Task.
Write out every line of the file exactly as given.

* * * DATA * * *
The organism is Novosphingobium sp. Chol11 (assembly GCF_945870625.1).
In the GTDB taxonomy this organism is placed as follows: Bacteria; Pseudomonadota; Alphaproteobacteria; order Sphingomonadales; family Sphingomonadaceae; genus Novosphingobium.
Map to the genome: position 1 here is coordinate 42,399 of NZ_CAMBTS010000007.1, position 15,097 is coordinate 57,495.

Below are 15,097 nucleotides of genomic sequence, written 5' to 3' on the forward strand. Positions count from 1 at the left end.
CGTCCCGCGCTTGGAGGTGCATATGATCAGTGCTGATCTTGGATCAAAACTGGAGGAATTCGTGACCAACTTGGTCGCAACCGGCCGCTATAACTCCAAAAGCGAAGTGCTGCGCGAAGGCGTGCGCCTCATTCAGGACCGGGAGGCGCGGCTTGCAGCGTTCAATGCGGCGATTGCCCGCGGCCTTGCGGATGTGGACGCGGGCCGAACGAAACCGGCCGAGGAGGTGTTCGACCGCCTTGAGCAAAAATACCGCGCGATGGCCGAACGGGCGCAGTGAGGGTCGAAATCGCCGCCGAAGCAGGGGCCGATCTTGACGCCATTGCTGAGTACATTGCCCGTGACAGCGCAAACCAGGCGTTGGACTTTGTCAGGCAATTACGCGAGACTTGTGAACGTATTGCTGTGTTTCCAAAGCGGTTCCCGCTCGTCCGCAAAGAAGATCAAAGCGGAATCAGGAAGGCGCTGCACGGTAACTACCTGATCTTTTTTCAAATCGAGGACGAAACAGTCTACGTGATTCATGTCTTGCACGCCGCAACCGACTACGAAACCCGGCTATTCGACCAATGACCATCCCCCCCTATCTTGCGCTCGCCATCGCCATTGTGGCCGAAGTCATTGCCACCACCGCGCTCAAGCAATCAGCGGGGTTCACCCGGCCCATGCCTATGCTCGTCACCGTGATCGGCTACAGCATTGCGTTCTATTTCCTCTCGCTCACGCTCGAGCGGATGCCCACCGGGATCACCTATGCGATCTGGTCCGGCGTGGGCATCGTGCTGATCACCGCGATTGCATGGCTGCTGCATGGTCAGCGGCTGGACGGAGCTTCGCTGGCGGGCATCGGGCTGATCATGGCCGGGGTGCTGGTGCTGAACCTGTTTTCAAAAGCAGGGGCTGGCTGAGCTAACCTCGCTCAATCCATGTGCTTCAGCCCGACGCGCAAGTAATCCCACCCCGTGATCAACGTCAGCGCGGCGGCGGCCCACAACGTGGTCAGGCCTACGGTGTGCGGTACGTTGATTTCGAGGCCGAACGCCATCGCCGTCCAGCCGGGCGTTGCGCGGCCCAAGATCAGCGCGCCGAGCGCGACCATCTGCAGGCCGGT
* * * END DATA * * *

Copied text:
The organism is Novosphingobium sp. Chol11 (assembly GCF_945870625.1).
In the GTDB taxonomy this organism is placed as follows: Bacteria; Pseudomonadota; Alphaproteobacteria; order Sphingomonadales; family Sphingomonadaceae; genus Novosphingobium.
Map to the genome: position 1 here is coordinate 42,399 of NZ_CAMBTS010000007.1, position 15,097 is coordinate 57,495.

Below are 15,097 nucleotides of genomic sequence, written 5' to 3' on the forward strand. Positions count from 1 at the left end.
CGTCCCGCGCTTGGAGGTGCATATGATCAGTGCTGATCTTGGATCAAAACTGGAGGAATTCGTGACCAACTTGGTCGCAACCGGCCGCTATAACTCCAAAAGCGAAGTGCTGCGCGAAGGCGTGCGCCTCATTCAGGACCGGGAGGCGCGGCTTGCAGCGTTCAATGCGGCGATTGCCCGCGGCCTTGCGGATGTGGACGCGGGCCGAACGAAACCGGCCGAGGAGGTGTTCGACCGCCTTGAGCAAAAATACCGCGCGATGGCCGAACGGGCGCAGTGAGGGTCGAAATCGCCGCCGAAGCAGGGGCCGATCTTGACGCCATTGCTGAGTACATTGCCCGTGACAGCGCAAACCAGGCGTTGGACTTTGTCAGGCAATTACGCGAGACTTGTGAACGTATTGCTGTGTTTCCAAAGCGGTTCCCGCTCGTCCGCAAAGAAGATCAAAGCGGAATCAGGAAGGCGCTGCACGGTAACTACCTGATCTTTTTTCAAATCGAGGACGAAACAGTCTACGTGATTCATGTCTTGCACGCCGCAACCGACTACGAAACCCGGCTATTCGACCAATGACCATCCCCCCCTATCTTGCGCTCGCCATCGCCATTGTGGCCGAAGTCATTGCCACCACCGCGCTCAAGCAATCAGCGGGGTTCACCCGGCCCATGCCTATGCTCGTCACCGTGATCGGCTACAGCATTGCGTTCTATTTCCTCTCGCTCACGCTCGAGCGGATGCCCACCGGGATCACCTATGCGATCTGGTCCGGCGTGGGCATCGTGCTGATCACCGCGATTGCATGGCTGCTGCATGGTCAGCGGCTGGACGGAGCTTCGCTGGCGGGCATCGGGCTGATCATGGCCGGGGTGCTGGTGCTGAACCTGTTTTCAAAAGCAGGGGCTGGCTGAGCTAACCTCGCTCAATCCATGTGCTTCAGCCCGACGCGCAAGTAATCCCACCCCGTGATCAACGTCAGCGCGGCGGCGGCCCACAACGTGGTCAGGCCTACGGTGTGCGGTACGTTGATTTCGAGGCCGAACGCCATCGCCGTCCAGCCGGGCGTTGCGCGGCCCAAGATCAGCGCGCCGAGCGCGACCATCTGCAGGCCGGT